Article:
Wednesday, August 26, 2009

Trips & Travels, Vol 3

Damn, I didn't mean to have a gap this big in between trip reports, but believe it or not I have been BUSY at work. However, I am determined to get this done, so here we go again.

All right. Last you heard, we were in California witnessing the loving union of our dear brother & sister-in-law. Then we went to sleep, woke up, packed, and once again hit the road. We were heading the Arizona & the Grand Canyon, but first I wanted to go to the Mission at San Juan Capistrano. It is where the swallows return to roost every year, and supposedly "the jewel of the California missions." It was indeed beautiful, and we did what tourists do at such destinations, walked around, gawked, pretended to read the captions at a variety of historical markers, etc. After wards we ate some RFA (really fucking awesome) Mexican food near the mission. The town was very charming and so was the saucy pork I ate with corn tortillas. We swung by Trader Joe's to buy some car-food (I can't even talk about TJ's. I realize that I am 5 years behind on this, but good Lord! I couldn't even believe HOW CHEAP everything was. Food that would be considered swank and therefore expensive in Memphis, TN was amazingly thrifty. Not to mention our dear, dear friend Charles Shaw), then set off into the desert.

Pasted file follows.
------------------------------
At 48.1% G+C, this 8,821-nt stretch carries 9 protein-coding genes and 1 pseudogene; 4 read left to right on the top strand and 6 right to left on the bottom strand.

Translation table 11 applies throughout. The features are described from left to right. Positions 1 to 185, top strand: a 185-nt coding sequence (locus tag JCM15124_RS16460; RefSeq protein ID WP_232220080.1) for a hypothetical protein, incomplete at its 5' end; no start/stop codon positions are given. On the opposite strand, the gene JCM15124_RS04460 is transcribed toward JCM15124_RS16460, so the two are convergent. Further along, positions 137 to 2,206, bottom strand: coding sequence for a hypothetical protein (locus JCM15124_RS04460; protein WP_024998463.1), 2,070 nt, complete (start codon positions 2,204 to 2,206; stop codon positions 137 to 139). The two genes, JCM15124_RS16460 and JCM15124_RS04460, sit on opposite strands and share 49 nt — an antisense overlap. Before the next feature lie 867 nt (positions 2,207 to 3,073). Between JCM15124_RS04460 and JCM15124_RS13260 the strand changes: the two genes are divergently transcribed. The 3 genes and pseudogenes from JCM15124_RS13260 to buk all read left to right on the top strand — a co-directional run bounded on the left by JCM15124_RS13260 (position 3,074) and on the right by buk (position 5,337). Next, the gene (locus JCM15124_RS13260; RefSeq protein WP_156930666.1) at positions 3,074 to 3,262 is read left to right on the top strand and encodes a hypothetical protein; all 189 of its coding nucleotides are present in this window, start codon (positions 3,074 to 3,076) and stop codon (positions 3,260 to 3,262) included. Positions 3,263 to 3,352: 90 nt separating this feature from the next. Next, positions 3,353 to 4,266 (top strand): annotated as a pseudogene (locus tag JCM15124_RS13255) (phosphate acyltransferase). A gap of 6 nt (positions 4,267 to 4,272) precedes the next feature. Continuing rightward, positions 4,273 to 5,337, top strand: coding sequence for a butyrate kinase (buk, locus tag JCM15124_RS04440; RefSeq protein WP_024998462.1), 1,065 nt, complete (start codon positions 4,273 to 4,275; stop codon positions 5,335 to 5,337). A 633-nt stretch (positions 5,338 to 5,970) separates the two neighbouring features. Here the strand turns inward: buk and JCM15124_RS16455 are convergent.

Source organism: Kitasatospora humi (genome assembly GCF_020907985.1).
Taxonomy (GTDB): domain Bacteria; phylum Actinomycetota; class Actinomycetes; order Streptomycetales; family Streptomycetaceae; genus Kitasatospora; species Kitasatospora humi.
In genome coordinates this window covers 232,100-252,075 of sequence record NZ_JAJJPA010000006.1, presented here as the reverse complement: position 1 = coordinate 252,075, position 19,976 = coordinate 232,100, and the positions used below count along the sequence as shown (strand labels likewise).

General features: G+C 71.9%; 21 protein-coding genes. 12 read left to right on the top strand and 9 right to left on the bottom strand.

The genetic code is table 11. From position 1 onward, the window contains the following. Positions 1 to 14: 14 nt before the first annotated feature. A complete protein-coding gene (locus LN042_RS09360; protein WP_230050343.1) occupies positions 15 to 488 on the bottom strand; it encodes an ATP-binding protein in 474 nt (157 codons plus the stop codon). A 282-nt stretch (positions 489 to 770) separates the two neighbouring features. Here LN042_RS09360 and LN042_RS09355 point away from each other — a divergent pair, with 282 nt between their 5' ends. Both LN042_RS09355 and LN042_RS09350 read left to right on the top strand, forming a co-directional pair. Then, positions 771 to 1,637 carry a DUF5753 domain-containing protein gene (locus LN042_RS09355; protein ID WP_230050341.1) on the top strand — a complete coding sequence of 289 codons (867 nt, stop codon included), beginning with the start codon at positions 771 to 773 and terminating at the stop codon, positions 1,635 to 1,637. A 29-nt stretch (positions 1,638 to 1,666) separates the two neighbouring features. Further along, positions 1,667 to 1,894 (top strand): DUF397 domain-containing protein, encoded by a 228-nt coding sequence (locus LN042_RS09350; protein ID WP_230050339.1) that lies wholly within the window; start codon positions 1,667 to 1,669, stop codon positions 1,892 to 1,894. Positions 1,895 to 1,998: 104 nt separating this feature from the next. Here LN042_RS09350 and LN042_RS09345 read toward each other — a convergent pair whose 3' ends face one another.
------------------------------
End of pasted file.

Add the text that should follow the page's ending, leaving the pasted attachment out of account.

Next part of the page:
The desert was hot and dry. I know I'm blowing your mind here. I am not much of a desert person; some people love it, but there were really only parts of it I found appealing. It seems like every 70 miles or so you pop into a "town" that has a gas station and maybe a few small buildings, and you think "What in the fuck are these people doing out here?" and all of a sudden, even though I haven't even seen it, everything became very The Hills Have Eyes-ish, and I couldn't help but imagine the inhabitants of these outposts, their leathery skin, their desire for rape and flesh-eating. That's very unfair, I realize, and I hope some desert-dweller doesn't happen upon this blog. Sorry guys.

The next day we were visiting the Grand Canyon so we drove through the night until we were in the national forest about 30 minutes outside the GC. We had been schooled by G that camping in national forests is a free-for-all, and we were so tired and chilly that we just slept in the car. My mind raced for about five minutes with thoughts of bloodthirsty hillbillies before I dropped off into an uncomfortable night's sleep. I woke up off and on all night with a kind of anxious tightness in my chest, which I couldn't figure out since I wasn't THAT worried about being hacked to death in my sleep. The next day I figured out that the altitude was to blame, when walking 30 feet had me panting slightly.